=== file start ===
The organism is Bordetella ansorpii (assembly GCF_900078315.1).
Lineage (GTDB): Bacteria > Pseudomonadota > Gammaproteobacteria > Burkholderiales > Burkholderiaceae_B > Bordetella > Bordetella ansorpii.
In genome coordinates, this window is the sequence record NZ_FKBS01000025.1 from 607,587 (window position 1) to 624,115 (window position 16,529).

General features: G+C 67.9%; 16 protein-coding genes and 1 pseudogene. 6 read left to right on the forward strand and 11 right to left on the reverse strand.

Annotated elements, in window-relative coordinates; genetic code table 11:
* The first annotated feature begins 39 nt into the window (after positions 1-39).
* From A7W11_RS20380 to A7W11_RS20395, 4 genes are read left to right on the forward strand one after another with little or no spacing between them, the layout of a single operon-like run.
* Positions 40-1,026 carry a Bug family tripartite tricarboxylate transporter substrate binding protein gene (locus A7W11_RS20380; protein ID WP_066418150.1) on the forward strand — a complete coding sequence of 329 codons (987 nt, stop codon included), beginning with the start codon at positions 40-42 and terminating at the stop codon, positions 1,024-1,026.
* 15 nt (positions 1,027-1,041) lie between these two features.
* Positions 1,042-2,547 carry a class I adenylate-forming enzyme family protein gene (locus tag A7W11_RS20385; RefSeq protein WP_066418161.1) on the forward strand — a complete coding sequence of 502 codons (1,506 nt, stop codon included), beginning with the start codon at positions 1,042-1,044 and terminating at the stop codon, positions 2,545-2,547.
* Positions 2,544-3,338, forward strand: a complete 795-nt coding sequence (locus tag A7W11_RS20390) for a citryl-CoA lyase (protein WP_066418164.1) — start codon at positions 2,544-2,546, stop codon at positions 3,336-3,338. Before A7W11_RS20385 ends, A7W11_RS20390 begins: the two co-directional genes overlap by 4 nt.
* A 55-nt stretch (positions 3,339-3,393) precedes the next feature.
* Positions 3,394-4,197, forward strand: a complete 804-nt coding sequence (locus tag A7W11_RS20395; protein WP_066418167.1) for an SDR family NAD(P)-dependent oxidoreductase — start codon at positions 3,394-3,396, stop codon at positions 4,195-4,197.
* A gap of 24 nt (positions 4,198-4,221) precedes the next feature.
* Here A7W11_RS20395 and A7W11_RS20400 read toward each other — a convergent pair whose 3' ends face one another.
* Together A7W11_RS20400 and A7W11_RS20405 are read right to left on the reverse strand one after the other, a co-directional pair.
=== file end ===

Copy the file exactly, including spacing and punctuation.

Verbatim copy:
The organism is Bordetella ansorpii (assembly GCF_900078315.1).
Lineage (GTDB): Bacteria > Pseudomonadota > Gammaproteobacteria > Burkholderiales > Burkholderiaceae_B > Bordetella > Bordetella ansorpii.
In genome coordinates, this window is the sequence record NZ_FKBS01000025.1 from 607,587 (window position 1) to 624,115 (window position 16,529).

General features: G+C 67.9%; 16 protein-coding genes and 1 pseudogene. 6 read left to right on the forward strand and 11 right to left on the reverse strand.

Annotated elements, in window-relative coordinates; genetic code table 11:
* The first annotated feature begins 39 nt into the window (after positions 1-39).
* From A7W11_RS20380 to A7W11_RS20395, 4 genes are read left to right on the forward strand one after another with little or no spacing between them, the layout of a single operon-like run.
* Positions 40-1,026 carry a Bug family tripartite tricarboxylate transporter substrate binding protein gene (locus A7W11_RS20380; protein ID WP_066418150.1) on the forward strand — a complete coding sequence of 329 codons (987 nt, stop codon included), beginning with the start codon at positions 40-42 and terminating at the stop codon, positions 1,024-1,026.
* 15 nt (positions 1,027-1,041) lie between these two features.
* Positions 1,042-2,547 carry a class I adenylate-forming enzyme family protein gene (locus tag A7W11_RS20385; RefSeq protein WP_066418161.1) on the forward strand — a complete coding sequence of 502 codons (1,506 nt, stop codon included), beginning with the start codon at positions 1,042-1,044 and terminating at the stop codon, positions 2,545-2,547.
* Positions 2,544-3,338, forward strand: a complete 795-nt coding sequence (locus tag A7W11_RS20390) for a citryl-CoA lyase (protein WP_066418164.1) — start codon at positions 2,544-2,546, stop codon at positions 3,336-3,338. Before A7W11_RS20385 ends, A7W11_RS20390 begins: the two co-directional genes overlap by 4 nt.
* A 55-nt stretch (positions 3,339-3,393) precedes the next feature.
* Positions 3,394-4,197, forward strand: a complete 804-nt coding sequence (locus tag A7W11_RS20395; protein WP_066418167.1) for an SDR family NAD(P)-dependent oxidoreductase — start codon at positions 3,394-3,396, stop codon at positions 4,195-4,197.
* A gap of 24 nt (positions 4,198-4,221) precedes the next feature.
* Here A7W11_RS20395 and A7W11_RS20400 read toward each other — a convergent pair whose 3' ends face one another.
* Together A7W11_RS20400 and A7W11_RS20405 are read right to left on the reverse strand one after the other, a co-directional pair.